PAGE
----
Ken Follett’s ‘Pillars of the Earth’ prequel is just as transporting – and lengthy – as his famous epic

Bill Sheehan

THE WASHINGTON POST – Ken Follett came to prominence in the 1970s with a string of international bestsellers, chief among them the Edgar Award-winning Eye of the Needle. It seemed back then that he had found a comfortable niche as a thriller writer in the manner of such contemporaries as Robert Ludlum and David Morrell. That perception changed dramatically with the 1989 publication of The Pillars of the Earth, a thousand-page epic focussed on the decades-long construction of a cathedral in medieval England. The novel was an immense gamble and an equally immense success, selling millions of copies and creating a template for the sort of vast historical dramas that would dominate Follett’s fiction in the years to come.

Follett returned to Kingsbridge, the primary setting of Pillars, in two subsequent novels: World Without End and A Column of Fire continue Follett’s absorbing, deeply researched fictional history of England, carrying the story forward to the early 17th Century and the religious conflicts of the Elizabethan age. In his latest, The Evening and the Morning, Follett moves backward in time to the Dark Ages. The story concerns the gradual creation of the town of Kingsbridge and of the many people – priests, nobles, peasants, the enslaved – who played significant roles.

As Follett notes in his afterword, the Dark Ages left relatively little concrete evidence behind, leaving “room for guesswork and disagreement”. His re-creation of the period – the hazards, the harsh physical realities, the competing influences of politics and religion – is detailed and convincing, providing a solid underpinning to the later installments of the Kingsbridge series. The Evening and the Morning begins in 997 and ends 10 years later, a relatively compressed period for a Follett novel. There is no overarching plot, but rather a series of subplots involving the adventures, misadventures and struggles of a socially diverse cast of characters.

The novel begins in violent fashion with a Viking raid on the coastal village of Combe. The raid forces young Edgar, the protagonist, to move with his family to a rural backwater known as Dreng’s Ferry, where he will begin to develop his exceptional talents as a builder. (Builders, and the very act of design and construction, are of primary importance to the entire Kingsbridge sequence, which at its deepest level concerns the incremental creation of England itself.)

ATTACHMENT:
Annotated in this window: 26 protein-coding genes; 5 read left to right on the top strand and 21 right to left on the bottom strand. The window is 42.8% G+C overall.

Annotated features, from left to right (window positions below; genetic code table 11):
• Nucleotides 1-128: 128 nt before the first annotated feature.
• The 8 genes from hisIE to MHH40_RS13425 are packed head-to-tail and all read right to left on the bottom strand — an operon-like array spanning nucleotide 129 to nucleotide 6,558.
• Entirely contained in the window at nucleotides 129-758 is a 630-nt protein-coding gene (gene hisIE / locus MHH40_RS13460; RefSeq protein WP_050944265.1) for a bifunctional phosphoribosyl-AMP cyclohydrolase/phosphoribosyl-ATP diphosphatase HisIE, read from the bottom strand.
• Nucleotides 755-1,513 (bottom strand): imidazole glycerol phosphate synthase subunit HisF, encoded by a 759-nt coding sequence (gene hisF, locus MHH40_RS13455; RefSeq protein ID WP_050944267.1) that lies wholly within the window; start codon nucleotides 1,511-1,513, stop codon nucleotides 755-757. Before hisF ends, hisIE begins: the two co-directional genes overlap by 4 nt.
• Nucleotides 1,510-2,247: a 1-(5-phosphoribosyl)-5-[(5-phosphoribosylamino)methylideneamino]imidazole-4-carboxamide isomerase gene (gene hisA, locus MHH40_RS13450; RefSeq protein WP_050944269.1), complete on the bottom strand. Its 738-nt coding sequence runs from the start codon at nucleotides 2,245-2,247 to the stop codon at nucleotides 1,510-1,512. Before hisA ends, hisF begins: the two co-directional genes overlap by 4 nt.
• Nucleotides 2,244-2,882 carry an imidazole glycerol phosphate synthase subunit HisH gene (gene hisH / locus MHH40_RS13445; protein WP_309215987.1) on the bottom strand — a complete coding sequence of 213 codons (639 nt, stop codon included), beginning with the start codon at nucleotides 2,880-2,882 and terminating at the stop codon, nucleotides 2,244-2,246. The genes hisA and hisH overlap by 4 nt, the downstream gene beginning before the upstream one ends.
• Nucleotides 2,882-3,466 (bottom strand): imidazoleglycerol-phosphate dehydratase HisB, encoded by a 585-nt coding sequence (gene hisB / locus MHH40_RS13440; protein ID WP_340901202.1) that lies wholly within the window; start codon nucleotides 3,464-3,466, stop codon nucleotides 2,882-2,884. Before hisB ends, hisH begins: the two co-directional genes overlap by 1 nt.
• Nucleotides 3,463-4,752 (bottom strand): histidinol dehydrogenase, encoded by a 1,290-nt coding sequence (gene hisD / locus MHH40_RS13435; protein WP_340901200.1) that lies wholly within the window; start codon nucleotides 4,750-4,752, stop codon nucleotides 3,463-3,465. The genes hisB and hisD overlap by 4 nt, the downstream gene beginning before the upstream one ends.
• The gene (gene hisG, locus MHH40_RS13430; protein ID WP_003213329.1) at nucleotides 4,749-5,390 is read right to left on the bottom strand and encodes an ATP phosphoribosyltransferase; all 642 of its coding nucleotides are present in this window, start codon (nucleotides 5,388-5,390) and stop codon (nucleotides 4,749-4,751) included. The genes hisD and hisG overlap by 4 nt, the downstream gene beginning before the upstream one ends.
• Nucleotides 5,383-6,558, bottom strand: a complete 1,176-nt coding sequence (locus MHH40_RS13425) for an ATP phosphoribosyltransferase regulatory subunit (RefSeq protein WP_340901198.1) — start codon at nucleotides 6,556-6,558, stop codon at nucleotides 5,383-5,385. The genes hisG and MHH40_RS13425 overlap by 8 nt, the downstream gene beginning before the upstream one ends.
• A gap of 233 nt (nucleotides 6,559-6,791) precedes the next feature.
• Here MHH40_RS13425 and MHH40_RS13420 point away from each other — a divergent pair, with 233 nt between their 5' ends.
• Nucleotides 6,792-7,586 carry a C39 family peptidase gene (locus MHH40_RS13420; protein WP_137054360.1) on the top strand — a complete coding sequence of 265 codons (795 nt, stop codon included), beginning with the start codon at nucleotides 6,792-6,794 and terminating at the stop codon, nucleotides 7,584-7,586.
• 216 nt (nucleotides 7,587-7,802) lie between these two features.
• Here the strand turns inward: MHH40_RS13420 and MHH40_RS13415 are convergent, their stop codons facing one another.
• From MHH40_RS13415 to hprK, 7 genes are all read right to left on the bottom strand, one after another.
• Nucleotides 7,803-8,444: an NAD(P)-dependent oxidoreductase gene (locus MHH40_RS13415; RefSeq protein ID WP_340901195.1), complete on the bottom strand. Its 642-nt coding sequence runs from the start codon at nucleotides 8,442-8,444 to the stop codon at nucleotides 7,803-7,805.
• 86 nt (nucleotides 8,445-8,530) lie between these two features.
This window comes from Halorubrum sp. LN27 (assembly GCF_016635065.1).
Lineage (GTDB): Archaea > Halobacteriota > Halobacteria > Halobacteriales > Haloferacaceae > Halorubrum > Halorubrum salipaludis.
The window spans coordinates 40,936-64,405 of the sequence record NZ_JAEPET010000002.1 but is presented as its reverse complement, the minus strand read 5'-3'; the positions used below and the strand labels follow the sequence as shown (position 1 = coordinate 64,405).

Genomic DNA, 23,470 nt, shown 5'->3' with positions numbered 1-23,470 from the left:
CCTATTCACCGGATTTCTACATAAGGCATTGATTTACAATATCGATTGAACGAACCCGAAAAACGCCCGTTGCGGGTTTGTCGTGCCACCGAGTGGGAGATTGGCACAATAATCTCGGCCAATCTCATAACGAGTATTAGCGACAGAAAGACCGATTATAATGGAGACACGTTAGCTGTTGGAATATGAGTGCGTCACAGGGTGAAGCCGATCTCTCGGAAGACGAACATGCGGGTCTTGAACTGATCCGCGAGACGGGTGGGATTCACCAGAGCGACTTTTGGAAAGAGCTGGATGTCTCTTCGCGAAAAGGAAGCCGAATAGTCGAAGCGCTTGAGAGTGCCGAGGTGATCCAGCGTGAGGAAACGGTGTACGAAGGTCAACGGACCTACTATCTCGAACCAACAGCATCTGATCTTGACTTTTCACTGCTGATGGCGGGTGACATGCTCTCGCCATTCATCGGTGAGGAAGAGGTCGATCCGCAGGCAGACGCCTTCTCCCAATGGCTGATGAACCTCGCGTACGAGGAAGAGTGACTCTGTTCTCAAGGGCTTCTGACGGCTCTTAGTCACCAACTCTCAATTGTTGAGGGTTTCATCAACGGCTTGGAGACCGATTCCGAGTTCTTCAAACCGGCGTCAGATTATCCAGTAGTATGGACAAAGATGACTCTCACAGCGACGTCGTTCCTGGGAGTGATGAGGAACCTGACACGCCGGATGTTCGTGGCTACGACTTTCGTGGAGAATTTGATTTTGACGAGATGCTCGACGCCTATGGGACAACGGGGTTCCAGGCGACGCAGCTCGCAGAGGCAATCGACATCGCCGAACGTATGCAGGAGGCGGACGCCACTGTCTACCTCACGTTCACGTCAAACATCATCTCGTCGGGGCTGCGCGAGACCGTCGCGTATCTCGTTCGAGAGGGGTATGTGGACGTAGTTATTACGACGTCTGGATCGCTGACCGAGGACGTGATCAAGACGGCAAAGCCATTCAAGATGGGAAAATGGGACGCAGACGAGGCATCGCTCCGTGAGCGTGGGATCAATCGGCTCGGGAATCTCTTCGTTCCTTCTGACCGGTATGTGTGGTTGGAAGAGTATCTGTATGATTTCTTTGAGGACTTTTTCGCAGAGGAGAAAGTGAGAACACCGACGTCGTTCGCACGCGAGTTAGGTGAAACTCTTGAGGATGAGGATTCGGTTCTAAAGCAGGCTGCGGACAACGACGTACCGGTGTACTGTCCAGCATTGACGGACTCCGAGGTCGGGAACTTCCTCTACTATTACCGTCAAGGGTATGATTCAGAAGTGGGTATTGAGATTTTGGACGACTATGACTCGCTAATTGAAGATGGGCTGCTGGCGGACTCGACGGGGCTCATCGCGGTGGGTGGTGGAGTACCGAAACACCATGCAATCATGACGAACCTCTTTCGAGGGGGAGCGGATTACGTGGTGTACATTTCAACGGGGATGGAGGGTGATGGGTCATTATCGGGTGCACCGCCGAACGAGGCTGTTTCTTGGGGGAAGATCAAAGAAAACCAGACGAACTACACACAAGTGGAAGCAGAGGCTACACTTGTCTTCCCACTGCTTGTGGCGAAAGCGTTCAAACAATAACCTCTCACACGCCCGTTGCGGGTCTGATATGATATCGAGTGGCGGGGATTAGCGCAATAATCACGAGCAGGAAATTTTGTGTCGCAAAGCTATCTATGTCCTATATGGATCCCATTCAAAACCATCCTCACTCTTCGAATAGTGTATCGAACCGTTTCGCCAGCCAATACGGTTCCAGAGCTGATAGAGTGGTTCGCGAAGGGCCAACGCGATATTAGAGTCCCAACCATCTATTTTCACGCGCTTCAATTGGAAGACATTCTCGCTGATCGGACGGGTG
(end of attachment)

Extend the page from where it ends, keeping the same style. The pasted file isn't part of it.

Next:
Edgar will find an ally in Brother Aldred, a monk whose intellectual ambitions find their counterpart in Edgar’s more pragmatic goals. Together, and in the face of unrelenting obstacles, they will transform Dreng’s Ferry into a center of both spiritual learning and commerce, eventually building the bridge that will give the town a new purpose and, in time, a new name.

Another narrative thread concerns Lady Ragna of Cherbourg, a French noblewoman who moves to Edgar’s corner of England after her marriage to Wilfwulf, a local chieftain or “ealdorman”. That ultimately disastrous marriage brings her into the orbit of the novel’s central villain, Wilfwulf’s brother Wynstan, a thoroughly corrupt bishop obsessed with power, wealth and distinctly nonpriestly pleasures. More than any other character in this densely populated book, Wynstan stands between Edgar and Aldred and their larger plans for the community. He also stands in the way of a potential relationship between Edgar and Ragna.

Taken both individually and together, the Kingsbridge books are as comprehensive an account of the building of a civilisation – with its laws, structures, customs and beliefs – as you are likely to encounter anywhere in popular fiction. Despite their daunting length, these novels are swift, accessible and written in a clear, uncluttered prose that has a distinctly contemporary feel. At times, the prose can feel a bit too contemporary, as when Ragna, ruminating on some conflict with her husband, wonders: “What was bugging him?” Mostly, though, Follett writes in a transparent style that rarely calls attention to itself, moving his outsized narratives steadily – and compulsively – forward.